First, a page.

In Defense of The Office’s Jim Halpert


Over at the Awl Meghan Keane has filed a story on why The Office is the most depressing show in prime time television. We’d first like to argue that a show like Intervention or Toddlers and Tiaras is infinitely more depressing (albeit in a more darkly enjoyable way). We’d also like to make it perfectly clear that we agree that The Office isn’t all that funny anymore. What we take issue with is that Keane places the blame on the straight man who we’ve always identified with.

She starts off by explaining that while Jim Halpert once had a promising future, he is now stuck living in the interminable present. Where we grew up, this was called reality. Yes, we’re all told as children that we have special talents and that if we study hard there’s some amazing career for us at the end of the journey. Remember when you wanted to be an astronaut? How many people did you go to high school with who are currently living out their childhood dreams? What if the “interminable present” is just the present?

It was always implied that Jim was overqualified for his job, and he only stuck it out at Dundler Mifflin because of his feelings for Pam. He’s not inspired by what he does, nor does he pretend to be. In fact, in the pilot episode he says, “If I advance any higher, this would be my career. And if this were my career, I’d have to throw myself in front of a train.” And yet, we never really learn what he’d rather be doing. He’s not Pam sitting on some dream of becoming an artist. What if for Jim personal success isn’t measured by career? What if for him it’s having a life and family with Pam, and putting up with his “middling situation” is just a financial means to that end?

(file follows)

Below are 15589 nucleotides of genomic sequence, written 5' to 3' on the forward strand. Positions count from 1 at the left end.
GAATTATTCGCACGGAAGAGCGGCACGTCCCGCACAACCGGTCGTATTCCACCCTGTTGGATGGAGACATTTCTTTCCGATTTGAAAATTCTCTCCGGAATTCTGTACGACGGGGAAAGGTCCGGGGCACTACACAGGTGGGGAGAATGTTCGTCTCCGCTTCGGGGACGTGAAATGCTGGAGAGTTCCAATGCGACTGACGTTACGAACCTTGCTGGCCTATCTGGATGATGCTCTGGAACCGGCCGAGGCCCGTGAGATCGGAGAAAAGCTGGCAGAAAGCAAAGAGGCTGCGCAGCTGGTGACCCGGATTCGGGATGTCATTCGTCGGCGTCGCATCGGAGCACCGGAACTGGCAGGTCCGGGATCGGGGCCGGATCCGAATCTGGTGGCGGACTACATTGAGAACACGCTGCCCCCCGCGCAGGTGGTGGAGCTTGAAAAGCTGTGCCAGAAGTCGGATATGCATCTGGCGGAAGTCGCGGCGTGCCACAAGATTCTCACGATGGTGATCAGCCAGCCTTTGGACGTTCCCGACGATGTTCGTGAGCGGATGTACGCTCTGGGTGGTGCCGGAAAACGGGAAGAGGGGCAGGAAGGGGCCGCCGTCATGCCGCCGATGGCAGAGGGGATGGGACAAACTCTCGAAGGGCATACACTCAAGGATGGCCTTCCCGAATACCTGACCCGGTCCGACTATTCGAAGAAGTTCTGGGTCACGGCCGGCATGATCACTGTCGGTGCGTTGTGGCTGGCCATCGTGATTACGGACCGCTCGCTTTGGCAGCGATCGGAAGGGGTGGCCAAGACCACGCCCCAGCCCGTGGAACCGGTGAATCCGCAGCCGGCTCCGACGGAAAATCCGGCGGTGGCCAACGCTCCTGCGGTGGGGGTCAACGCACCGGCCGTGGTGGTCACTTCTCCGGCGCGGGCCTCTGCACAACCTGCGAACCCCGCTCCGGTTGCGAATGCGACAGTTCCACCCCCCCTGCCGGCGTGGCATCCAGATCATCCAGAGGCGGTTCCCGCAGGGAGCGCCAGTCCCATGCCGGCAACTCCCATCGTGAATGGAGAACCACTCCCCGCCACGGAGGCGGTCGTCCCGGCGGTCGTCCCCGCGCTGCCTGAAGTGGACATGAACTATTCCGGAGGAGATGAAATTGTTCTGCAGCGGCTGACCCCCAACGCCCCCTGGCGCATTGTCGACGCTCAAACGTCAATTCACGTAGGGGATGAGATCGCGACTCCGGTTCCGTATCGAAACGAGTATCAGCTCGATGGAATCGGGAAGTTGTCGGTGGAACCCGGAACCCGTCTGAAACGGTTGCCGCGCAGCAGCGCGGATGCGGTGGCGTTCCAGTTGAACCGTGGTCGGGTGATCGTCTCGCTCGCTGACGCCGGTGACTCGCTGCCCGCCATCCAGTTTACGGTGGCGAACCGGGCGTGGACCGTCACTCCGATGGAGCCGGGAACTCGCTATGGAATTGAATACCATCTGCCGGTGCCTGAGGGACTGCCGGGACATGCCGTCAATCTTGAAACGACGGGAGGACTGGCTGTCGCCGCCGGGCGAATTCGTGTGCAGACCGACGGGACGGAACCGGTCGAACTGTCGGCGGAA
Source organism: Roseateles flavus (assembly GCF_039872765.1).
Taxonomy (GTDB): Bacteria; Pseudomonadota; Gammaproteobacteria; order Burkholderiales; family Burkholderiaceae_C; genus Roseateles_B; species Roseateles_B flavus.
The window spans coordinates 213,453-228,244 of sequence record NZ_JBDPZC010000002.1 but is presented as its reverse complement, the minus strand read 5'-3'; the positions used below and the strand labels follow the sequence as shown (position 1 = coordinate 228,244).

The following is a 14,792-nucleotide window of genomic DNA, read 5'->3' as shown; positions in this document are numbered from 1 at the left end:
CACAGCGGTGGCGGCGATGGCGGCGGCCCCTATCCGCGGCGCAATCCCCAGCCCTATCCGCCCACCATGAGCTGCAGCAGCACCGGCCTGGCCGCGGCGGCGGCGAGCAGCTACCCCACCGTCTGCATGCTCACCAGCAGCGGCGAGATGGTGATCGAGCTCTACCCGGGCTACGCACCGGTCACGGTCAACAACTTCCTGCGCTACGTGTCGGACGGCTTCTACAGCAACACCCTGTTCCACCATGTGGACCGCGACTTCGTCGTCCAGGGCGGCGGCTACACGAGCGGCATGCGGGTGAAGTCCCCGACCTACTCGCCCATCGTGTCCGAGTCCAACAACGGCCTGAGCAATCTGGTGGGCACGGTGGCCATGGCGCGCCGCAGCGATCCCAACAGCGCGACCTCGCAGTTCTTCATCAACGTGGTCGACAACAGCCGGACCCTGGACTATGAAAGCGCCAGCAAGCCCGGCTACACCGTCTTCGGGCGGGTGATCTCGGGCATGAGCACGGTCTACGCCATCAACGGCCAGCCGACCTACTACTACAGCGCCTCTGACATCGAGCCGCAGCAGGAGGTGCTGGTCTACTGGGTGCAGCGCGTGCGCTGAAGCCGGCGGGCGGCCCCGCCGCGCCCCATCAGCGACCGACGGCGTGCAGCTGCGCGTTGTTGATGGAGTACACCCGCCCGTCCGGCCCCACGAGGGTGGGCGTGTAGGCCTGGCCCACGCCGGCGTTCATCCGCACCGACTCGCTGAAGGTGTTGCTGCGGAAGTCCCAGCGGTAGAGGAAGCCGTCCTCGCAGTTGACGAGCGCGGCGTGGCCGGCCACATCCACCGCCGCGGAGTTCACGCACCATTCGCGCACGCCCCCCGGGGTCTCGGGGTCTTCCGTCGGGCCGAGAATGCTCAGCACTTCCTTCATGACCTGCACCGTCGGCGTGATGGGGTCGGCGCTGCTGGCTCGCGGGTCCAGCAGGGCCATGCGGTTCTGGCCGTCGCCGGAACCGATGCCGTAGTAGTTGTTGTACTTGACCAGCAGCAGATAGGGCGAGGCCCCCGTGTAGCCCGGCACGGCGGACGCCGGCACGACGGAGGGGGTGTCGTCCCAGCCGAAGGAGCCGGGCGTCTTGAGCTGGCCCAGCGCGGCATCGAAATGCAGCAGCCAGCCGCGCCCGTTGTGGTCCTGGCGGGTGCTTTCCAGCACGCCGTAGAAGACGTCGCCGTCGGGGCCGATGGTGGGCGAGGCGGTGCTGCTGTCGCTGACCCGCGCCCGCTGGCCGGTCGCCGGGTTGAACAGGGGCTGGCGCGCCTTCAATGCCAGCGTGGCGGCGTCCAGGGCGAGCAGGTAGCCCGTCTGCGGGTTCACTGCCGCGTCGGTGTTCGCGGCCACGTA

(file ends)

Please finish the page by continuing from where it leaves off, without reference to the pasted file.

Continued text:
Keane is also bothered by Jim and Pam’s lack of social circle outside of the coworkers who they so regularly deride. “Jim and Pam getting married did more than give Michael and excuse to hook up with Pam’s mom. It expanded the lens of The Office wide enough to reveal a disturbing fact: Jim and Pam don’t have any real friends. Suddenly, a romance that seemed like the natural progression for two quietly charming people revealed itself to be much more depressing.”

This is The Office, not Friends. One of Pam’s bridesmaids was her dental hygienist best friend from Carbondale. The other was her sister. Jim had his practical joke-loving brothers, Tom and Pete by his side. (Random bit of trivia: Jim’s sister Larissa was once listed as his emergency contact at work.) We’ve known ever since Pam’s poorly-attended art show that her fellow employees are really the only people she has daily contact with. (There was also the fact that when Jim first declared his love to her she called her mom.) But why is that so weird? Can you really imagine either of them sitting in a coffee shop with a perfectly gender-balanced group making witty conversation? We’d find that depressing. These two quietly charming people are loners. That’s part of their quiet charm.

So is Jim really “a mediocre man who has already realized his full potential”? Pardon the Hallmark moment we’re about to have, but we’d argue that as an expectant father and a new husband, Jim has barely scraped the surface of who is or will be in his fictional life. Since we first met him, Jim’s one big dream was to be with Pam. He was able to achieve that goal. Do we think he looks happy in his partitioned office? No. But if his work days are some sort of professional purgatory, they’re no worse than what many of the people we know are going through in this recession. And they’re certainly no indication of all the things he might be.

Regardless, if this show had stopped being funny (and we agree that in most cases, it has), don’t look at the straight man. All he ever really did that was “funny” was make the Jim face.